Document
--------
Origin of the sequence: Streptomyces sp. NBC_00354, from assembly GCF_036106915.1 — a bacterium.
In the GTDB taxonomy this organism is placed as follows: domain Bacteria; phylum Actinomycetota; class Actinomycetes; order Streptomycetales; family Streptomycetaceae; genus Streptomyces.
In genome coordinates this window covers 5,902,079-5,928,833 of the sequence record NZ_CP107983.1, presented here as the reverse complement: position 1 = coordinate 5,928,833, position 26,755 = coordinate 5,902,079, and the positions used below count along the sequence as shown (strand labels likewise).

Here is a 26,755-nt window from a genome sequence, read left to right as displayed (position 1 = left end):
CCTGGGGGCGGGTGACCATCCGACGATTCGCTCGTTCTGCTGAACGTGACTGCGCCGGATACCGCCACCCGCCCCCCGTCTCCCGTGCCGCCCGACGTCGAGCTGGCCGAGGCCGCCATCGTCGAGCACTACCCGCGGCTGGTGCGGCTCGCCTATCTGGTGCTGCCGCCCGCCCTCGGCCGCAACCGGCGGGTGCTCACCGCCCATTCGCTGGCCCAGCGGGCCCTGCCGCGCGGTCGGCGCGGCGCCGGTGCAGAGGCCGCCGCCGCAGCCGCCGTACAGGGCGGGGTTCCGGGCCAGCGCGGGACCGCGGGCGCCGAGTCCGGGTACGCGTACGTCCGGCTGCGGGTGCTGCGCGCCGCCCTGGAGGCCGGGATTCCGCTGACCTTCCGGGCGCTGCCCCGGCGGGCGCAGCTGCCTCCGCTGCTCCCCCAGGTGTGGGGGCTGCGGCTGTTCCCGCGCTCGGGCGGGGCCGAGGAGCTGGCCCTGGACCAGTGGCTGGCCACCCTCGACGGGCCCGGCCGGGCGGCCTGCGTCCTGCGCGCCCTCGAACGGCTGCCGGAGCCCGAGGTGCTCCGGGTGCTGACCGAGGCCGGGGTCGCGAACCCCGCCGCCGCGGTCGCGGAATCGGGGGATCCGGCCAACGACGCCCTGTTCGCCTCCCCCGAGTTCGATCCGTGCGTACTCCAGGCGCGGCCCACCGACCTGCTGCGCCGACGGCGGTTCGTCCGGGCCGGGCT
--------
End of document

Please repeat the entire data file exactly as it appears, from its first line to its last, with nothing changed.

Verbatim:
Origin of the sequence: Streptomyces sp. NBC_00354, from assembly GCF_036106915.1 — a bacterium.
In the GTDB taxonomy this organism is placed as follows: domain Bacteria; phylum Actinomycetota; class Actinomycetes; order Streptomycetales; family Streptomycetaceae; genus Streptomyces.
In genome coordinates this window covers 5,902,079-5,928,833 of the sequence record NZ_CP107983.1, presented here as the reverse complement: position 1 = coordinate 5,928,833, position 26,755 = coordinate 5,902,079, and the positions used below count along the sequence as shown (strand labels likewise).

Here is a 26,755-nt window from a genome sequence, read left to right as displayed (position 1 = left end):
CCTGGGGGCGGGTGACCATCCGACGATTCGCTCGTTCTGCTGAACGTGACTGCGCCGGATACCGCCACCCGCCCCCCGTCTCCCGTGCCGCCCGACGTCGAGCTGGCCGAGGCCGCCATCGTCGAGCACTACCCGCGGCTGGTGCGGCTCGCCTATCTGGTGCTGCCGCCCGCCCTCGGCCGCAACCGGCGGGTGCTCACCGCCCATTCGCTGGCCCAGCGGGCCCTGCCGCGCGGTCGGCGCGGCGCCGGTGCAGAGGCCGCCGCCGCAGCCGCCGTACAGGGCGGGGTTCCGGGCCAGCGCGGGACCGCGGGCGCCGAGTCCGGGTACGCGTACGTCCGGCTGCGGGTGCTGCGCGCCGCCCTGGAGGCCGGGATTCCGCTGACCTTCCGGGCGCTGCCCCGGCGGGCGCAGCTGCCTCCGCTGCTCCCCCAGGTGTGGGGGCTGCGGCTGTTCCCGCGCTCGGGCGGGGCCGAGGAGCTGGCCCTGGACCAGTGGCTGGCCACCCTCGACGGGCCCGGCCGGGCGGCCTGCGTCCTGCGCGCCCTCGAACGGCTGCCGGAGCCCGAGGTGCTCCGGGTGCTGACCGAGGCCGGGGTCGCGAACCCCGCCGCCGCGGTCGCGGAATCGGGGGATCCGGCCAACGACGCCCTGTTCGCCTCCCCCGAGTTCGATCCGTGCGTACTCCAGGCGCGGCCCACCGACCTGCTGCGCCGACGGCGGTTCGTCCGGGCCGGGCT